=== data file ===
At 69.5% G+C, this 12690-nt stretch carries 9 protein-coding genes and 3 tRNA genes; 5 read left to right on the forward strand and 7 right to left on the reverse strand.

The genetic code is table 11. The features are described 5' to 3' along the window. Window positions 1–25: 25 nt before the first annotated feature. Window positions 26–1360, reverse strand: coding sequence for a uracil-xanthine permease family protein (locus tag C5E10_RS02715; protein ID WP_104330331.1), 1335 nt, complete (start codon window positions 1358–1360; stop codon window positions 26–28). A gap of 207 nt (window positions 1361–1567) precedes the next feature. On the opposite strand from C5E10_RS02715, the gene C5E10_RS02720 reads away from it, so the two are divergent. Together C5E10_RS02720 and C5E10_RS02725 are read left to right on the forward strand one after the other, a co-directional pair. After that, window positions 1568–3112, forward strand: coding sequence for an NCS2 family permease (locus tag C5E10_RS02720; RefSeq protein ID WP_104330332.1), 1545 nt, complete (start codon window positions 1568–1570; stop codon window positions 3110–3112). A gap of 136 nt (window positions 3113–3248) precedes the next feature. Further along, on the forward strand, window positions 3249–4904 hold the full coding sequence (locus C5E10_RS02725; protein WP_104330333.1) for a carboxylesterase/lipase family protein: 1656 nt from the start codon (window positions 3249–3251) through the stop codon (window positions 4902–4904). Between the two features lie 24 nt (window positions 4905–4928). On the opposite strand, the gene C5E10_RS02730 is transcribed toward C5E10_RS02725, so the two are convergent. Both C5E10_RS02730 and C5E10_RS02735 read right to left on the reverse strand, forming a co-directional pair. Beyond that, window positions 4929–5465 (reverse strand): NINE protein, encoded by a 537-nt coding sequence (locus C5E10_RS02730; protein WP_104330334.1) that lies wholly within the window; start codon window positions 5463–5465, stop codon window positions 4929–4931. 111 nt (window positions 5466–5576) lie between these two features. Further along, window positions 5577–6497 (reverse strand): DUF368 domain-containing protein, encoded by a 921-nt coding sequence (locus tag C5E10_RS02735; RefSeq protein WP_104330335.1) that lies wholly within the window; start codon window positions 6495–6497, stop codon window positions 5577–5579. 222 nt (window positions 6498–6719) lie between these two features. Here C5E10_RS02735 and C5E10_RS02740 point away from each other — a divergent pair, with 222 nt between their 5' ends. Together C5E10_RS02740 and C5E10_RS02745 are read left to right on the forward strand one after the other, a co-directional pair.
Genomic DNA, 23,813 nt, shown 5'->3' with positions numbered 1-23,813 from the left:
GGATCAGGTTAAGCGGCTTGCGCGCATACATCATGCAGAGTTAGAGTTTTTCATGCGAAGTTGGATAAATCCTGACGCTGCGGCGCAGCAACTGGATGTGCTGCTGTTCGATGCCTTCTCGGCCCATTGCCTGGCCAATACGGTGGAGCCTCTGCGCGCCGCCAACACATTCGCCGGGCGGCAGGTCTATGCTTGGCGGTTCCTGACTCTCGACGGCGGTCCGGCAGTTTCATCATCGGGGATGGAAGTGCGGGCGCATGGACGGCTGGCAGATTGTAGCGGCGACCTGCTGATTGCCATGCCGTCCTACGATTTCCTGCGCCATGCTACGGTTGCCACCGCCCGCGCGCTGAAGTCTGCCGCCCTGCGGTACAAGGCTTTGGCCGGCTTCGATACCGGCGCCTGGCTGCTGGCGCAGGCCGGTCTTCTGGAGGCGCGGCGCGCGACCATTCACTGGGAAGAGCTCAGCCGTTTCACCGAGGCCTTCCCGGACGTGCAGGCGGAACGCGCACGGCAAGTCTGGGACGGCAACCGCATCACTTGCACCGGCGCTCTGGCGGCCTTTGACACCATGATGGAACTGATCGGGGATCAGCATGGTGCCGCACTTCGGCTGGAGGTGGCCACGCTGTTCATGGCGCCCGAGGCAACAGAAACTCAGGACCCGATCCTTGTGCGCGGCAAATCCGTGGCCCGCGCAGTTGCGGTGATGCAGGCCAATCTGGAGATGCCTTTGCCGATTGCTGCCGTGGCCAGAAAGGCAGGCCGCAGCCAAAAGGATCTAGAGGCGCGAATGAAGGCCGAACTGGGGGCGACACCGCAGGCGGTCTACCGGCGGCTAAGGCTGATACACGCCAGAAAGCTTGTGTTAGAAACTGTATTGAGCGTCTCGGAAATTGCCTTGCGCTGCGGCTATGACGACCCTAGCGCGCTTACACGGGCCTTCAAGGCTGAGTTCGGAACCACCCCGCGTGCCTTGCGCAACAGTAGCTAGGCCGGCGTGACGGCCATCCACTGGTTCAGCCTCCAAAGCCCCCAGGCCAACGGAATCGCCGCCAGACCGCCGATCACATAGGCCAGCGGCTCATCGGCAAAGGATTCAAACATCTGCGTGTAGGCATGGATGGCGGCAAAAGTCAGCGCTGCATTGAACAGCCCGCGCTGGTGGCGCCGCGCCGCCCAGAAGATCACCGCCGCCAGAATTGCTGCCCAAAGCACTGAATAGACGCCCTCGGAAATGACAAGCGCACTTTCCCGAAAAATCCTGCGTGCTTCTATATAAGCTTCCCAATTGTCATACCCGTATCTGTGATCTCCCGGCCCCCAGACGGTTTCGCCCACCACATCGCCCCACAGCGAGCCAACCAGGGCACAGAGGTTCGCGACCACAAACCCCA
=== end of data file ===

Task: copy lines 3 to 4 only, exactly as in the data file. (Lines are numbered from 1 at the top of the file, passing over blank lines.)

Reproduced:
Genomic DNA, 23,813 nt, shown 5'->3' with positions numbered 1-23,813 from the left:
GGATCAGGTTAAGCGGCTTGCGCGCATACATCATGCAGAGTTAGAGTTTTTCATGCGAAGTTGGATAAATCCTGACGCTGCGGCGCAGCAACTGGATGTGCTGCTGTTCGATGCCTTCTCGGCCCATTGCCTGGCCAATACGGTGGAGCCTCTGCGCGCCGCCAACACATTCGCCGGGCGGCAGGTCTATGCTTGGCGGTTCCTGACTCTCGACGGCGGTCCGGCAGTTTCATCATCGGGGATGGAAGTGCGGGCGCATGGACGGCTGGCAGATTGTAGCGGCGACCTGCTGATTGCCATGCCGTCCTACGATTTCCTGCGCCATGCTACGGTTGCCACCGCCCGCGCGCTGAAGTCTGCCGCCCTGCGGTACAAGGCTTTGGCCGGCTTCGATACCGGCGCCTGGCTGCTGGCGCAGGCCGGTCTTCTGGAGGCGCGGCGCGCGACCATTCACTGGGAAGAGCTCAGCCGTTTCACCGAGGCCTTCCCGGACGTGCAGGCGGAACGCGCACGGCAAGTCTGGGACGGCAACCGCATCACTTGCACCGGCGCTCTGGCGGCCTTTGACACCATGATGGAACTGATCGGGGATCAGCATGGTGCCGCACTTCGGCTGGAGGTGGCCACGCTGTTCATGGCGCCCGAGGCAACAGAAACTCAGGACCCGATCCTTGTGCGCGGCAAATCCGTGGCCCGCGCAGTTGCGGTGATGCAGGCCAATCTGGAGATGCCTTTGCCGATTGCTGCCGTGGCCAGAAAGGCAGGCCGCAGCCAAAAGGATCTAGAGGCGCGAATGAAGGCCGAACTGGGGGCGACACCGCAGGCGGTCTACCGGCGGCTAAGGCTGATACACGCCAGAAAGCTTGTGTTAGAAACTGTATTGAGCGTCTCGGAAATTGCCTTGCGCTGCGGCTATGACGACCCTAGCGCGCTTACACGGGCCTTCAAGGCTGAGTTCGGAACCACCCCGCGTGCCTTGCGCAACAGTAGCTAGGCCGGCGTGACGGCCATCCACTGGTTCAGCCTCCAAAGCCCCCAGGCCAACGGAATCGCCGCCAGACCGCCGATCACATAGGCCAGCGGCTCATCGGCAAAGGATTCAAACATCTGCGTGTAGGCATGGATGGCGGCAAAAGTCAGCGCTGCATTGAACAGCCCGCGCTGGTGGCGCCGCGCCGCCCAGAAGATCACCGCCGCCAGAATTGCTGCCCAAAGCACTGAATAGACGCCCTCGGAAATGACAAGCGCACTTTCCCGAAAAATCCTGCGTGCTTCTATATAAGCTTCCCAATTGTCATACCCGTATCTGTGATCTCCCGGCCCCCAGACGGTTTCGCCCACCACATCGCCCCACAGCGAGCCAACCAGGGCACAGAGGTTCGCGACCACAAACCCCA